Photography Lighting Tips:
Photography is about light, and in fact, it can be defined as recording the light. Lighting is also one of the hardest things to get right in a photograph. To shoot images that stands out of the crowd, an understanding the light source is critical.
Photography lighting plays the major role to capture colors as well as to reveal form and texture in an image. Examining “day light” is a great way to understand certain characteristics of light: the hardness or the softness of the source, direction of light and visible colors.
“Fire on the Bridge” captured by Jim Worrall
Hardness or softness of the light: Hard light (direct light) produces vivid colors that stand out and creates harsh shadows. Soft light (diffused light) produces more pastel tones and softens details.
Direction of light: Moving the light source around a subject or object either add or take away detail.
Color: Photographs tend to lead most viewers towards certain feelings; For example softer colors often create calmer mood. The strength and the angle of the light source determine if you will have vivid or softer colors.
Below you will find five tips that will explore the light source and its characteristics.
Color temperature is the actual colors that human eye can see. Color temperature is a characteristic of visible light. Yellow to red are called warm colors and have lower temperatures .Cool colors like blue and white have higher temperatures.
The sun is the source of all daylight. Outdoor lighting offers all kind of light, coming from various directions. Shooting during noon or later in the day will allow you to capture different tones, colors, and light effects.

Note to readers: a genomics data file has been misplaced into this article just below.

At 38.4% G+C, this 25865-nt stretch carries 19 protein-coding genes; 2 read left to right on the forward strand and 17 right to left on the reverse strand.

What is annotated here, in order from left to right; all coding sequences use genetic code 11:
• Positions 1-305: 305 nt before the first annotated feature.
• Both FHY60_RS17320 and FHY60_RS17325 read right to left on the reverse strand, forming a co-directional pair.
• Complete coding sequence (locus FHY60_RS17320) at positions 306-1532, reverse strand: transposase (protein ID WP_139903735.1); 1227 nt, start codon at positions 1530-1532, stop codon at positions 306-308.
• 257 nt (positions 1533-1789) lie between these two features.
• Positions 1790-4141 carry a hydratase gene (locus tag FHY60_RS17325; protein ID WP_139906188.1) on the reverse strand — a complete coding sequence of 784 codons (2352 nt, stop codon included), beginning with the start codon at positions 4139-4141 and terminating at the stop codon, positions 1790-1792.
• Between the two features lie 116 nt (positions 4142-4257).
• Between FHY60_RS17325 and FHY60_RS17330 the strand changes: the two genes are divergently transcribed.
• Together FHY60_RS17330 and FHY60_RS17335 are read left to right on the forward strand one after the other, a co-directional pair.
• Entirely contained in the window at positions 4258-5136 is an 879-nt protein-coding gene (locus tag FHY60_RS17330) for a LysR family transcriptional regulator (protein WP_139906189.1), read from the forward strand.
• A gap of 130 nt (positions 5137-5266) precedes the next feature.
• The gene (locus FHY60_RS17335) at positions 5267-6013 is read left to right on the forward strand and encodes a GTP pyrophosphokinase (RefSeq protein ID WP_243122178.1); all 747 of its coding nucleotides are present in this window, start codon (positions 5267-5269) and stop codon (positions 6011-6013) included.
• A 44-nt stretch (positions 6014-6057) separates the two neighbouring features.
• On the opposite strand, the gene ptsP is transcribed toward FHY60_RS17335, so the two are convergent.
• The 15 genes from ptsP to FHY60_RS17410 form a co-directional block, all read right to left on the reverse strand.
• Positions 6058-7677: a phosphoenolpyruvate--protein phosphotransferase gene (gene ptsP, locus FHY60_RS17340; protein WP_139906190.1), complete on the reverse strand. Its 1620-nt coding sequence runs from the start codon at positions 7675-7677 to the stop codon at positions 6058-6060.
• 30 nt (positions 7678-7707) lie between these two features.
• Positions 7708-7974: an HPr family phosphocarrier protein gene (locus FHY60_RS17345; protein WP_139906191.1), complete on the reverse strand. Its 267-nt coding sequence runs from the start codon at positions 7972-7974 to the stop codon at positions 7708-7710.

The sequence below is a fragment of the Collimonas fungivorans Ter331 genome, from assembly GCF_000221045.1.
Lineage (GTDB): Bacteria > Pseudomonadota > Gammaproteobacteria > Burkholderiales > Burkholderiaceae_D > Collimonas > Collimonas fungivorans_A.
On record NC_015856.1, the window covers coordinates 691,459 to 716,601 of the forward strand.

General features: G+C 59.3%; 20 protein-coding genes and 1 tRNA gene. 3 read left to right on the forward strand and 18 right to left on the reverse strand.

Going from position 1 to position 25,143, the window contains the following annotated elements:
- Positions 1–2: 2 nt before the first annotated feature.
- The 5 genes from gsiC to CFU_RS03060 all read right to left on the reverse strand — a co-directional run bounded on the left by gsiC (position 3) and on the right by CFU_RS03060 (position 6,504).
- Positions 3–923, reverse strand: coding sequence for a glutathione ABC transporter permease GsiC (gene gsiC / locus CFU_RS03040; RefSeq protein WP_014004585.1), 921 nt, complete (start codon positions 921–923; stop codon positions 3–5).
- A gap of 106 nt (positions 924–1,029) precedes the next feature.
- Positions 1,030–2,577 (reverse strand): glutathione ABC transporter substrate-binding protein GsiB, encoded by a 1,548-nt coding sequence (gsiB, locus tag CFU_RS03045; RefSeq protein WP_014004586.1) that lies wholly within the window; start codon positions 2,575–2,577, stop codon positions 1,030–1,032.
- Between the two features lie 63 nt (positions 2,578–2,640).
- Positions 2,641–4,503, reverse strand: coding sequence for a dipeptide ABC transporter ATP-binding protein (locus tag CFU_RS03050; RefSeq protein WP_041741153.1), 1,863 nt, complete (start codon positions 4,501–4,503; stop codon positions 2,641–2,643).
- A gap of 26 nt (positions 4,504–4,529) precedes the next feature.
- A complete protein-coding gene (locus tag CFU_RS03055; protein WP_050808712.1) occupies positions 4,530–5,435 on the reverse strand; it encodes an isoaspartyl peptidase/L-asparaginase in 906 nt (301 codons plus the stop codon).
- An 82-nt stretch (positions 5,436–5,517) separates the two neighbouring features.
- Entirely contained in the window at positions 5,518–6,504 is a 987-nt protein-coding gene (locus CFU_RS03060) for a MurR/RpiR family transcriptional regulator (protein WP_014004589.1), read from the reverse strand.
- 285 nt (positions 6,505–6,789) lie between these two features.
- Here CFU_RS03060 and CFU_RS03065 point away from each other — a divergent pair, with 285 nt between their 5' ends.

- As a freelance photographer don’t miss early morning hours. It is the best time of the day when you can capture great tones.
- The sun brings out blue hues in the morning hours and creates a crisp effect.
- Closer to noon or later in the day you will find softer colors and diffused light (Soft Light). When light is distributed evenly you will have more natural colors. Neutral colors can take away some of the definition or harsh details.
“drawing you” captured by Lena Bulgakova
- Noon on the other hand, creates harsh light (Hard Light) and produces images with shadows.
- Afternoon offers warmer tones with reds and yellows.
- Near sunrise or sunset, you will often get flattering light.
- Sunset brings out oranges or pink tones when photographers capture great colors.
The brightest time of the day produces a “hard light” source. For example images taken around noon have strong colors that stand out. This type of light is used for contrast as it creates more definition and more shadow.
An overcast day reflects less light and produces diffused “soft light”. It will spread the light evenly and does not cast strong shadows.
When you shoot same subject from different angles you either add or remove shadows on both the subject and the object. This is also true if you move your light source around your subject. Of course it is easier to move the light source in a studio environment, but keep in mind that if you shoot different times of the day you will get the same effect.
“museum” captured by abeer
Flash can be a great addition in any kind of light when you need to fill in shadows.
Using flash in outdoors is an effective way of recording actual colors and more of the detail in a scene. For example if you have a moving subject in front of a colorful sunset you can set you flash mode to “Slow Sync” and get all the details.
Photography is an art that needs technique and practice. Lighting is a major part of photography and when you use the “natural light” to your advantage you will definitely add to your photography.
Taken from: http://www.picturecorrect.com by Zoe Shaw